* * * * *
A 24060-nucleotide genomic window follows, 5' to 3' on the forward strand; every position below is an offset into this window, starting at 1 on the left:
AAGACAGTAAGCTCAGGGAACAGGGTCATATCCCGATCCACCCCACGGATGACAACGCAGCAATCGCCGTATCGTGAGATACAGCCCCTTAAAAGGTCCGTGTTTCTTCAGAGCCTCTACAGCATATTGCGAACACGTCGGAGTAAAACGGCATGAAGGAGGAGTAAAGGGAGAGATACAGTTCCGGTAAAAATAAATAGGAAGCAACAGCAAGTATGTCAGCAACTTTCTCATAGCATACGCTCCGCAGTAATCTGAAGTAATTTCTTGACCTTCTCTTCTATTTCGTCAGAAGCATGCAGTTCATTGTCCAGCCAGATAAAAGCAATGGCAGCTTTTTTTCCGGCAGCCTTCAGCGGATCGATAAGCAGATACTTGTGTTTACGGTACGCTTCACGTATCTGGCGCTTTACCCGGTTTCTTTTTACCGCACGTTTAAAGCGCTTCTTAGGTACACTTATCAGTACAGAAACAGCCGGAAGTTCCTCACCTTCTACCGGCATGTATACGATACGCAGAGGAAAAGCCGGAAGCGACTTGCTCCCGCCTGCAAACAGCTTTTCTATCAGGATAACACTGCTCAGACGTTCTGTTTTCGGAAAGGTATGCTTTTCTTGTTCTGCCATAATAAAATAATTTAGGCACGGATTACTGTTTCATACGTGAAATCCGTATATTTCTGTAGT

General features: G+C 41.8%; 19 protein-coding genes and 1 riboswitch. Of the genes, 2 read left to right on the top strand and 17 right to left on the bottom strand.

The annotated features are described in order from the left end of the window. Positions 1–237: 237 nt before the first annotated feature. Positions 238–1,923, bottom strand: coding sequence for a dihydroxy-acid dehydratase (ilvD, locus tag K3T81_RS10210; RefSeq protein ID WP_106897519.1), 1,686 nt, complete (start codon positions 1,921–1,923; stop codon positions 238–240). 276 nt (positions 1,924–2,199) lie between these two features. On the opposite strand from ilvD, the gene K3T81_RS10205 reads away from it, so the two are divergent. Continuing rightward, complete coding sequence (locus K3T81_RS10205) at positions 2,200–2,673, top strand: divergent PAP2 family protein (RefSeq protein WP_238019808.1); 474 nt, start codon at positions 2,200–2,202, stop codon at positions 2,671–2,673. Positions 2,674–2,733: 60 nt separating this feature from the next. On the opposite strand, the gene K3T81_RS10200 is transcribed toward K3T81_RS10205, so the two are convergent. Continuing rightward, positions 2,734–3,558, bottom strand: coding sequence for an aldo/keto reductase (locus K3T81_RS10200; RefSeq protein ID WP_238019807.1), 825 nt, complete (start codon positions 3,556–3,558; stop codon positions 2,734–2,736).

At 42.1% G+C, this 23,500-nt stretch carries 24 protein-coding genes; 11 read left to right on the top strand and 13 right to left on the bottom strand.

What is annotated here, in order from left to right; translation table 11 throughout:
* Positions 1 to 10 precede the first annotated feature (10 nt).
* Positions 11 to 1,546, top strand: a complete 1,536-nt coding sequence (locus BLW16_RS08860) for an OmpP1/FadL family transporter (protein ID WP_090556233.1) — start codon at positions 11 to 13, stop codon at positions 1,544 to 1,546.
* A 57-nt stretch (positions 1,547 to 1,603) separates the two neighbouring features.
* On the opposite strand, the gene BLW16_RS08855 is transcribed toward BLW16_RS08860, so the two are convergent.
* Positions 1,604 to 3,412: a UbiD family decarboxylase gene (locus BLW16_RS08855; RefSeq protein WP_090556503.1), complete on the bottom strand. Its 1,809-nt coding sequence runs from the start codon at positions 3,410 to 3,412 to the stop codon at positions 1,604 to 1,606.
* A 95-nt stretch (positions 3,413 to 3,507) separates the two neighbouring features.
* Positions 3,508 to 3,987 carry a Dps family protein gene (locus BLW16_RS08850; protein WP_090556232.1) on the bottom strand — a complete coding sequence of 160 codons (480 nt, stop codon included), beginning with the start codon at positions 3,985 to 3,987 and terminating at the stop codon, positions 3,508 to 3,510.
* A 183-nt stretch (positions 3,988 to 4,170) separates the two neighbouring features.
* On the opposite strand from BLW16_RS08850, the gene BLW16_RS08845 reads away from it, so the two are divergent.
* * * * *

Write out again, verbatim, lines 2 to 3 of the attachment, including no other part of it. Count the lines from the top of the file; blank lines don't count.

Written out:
AAGACAGTAAGCTCAGGGAACAGGGTCATATCCCGATCCACCCCACGGATGACAACGCAGCAATCGCCGTATCGTGAGATACAGCCCCTTAAAAGGTCCGTGTTTCTTCAGAGCCTCTACAGCATATTGCGAACACGTCGGAGTAAAACGGCATGAAGGAGGAGTAAAGGGAGAGATACAGTTCCGGTAAAAATAAATAGGAAGCAACAGCAAGTATGTCAGCAACTTTCTCATAGCATACGCTCCGCAGTAATCTGAAGTAATTTCTTGACCTTCTCTTCTATTTCGTCAGAAGCATGCAGTTCATTGTCCAGCCAGATAAAAGCAATGGCAGCTTTTTTTCCGGCAGCCTTCAGCGGATCGATAAGCAGATACTTGTGTTTACGGTACGCTTCACGTATCTGGCGCTTTACCCGGTTTCTTTTTACCGCACGTTTAAAGCGCTTCTTAGGTACACTTATCAGTACAGAAACAGCCGGAAGTTCCTCACCTTCTACCGGCATGTATACGATACGCAGAGGAAAAGCCGGAAGCGACTTGCTCCCGCCTGCAAACAGCTTTTCTATCAGGATAACACTGCTCAGACGTTCTGTTTTCGGAAAGGTATGCTTTTCTTGTTCTGCCATAATAAAATAATTTAGGCACGGATTACTGTTTCATACGTGAAATCCGTATATTTCTGTAGT

General features: G+C 41.8%; 19 protein-coding genes and 1 riboswitch. Of the genes, 2 read left to right on the top strand and 17 right to left on the bottom strand.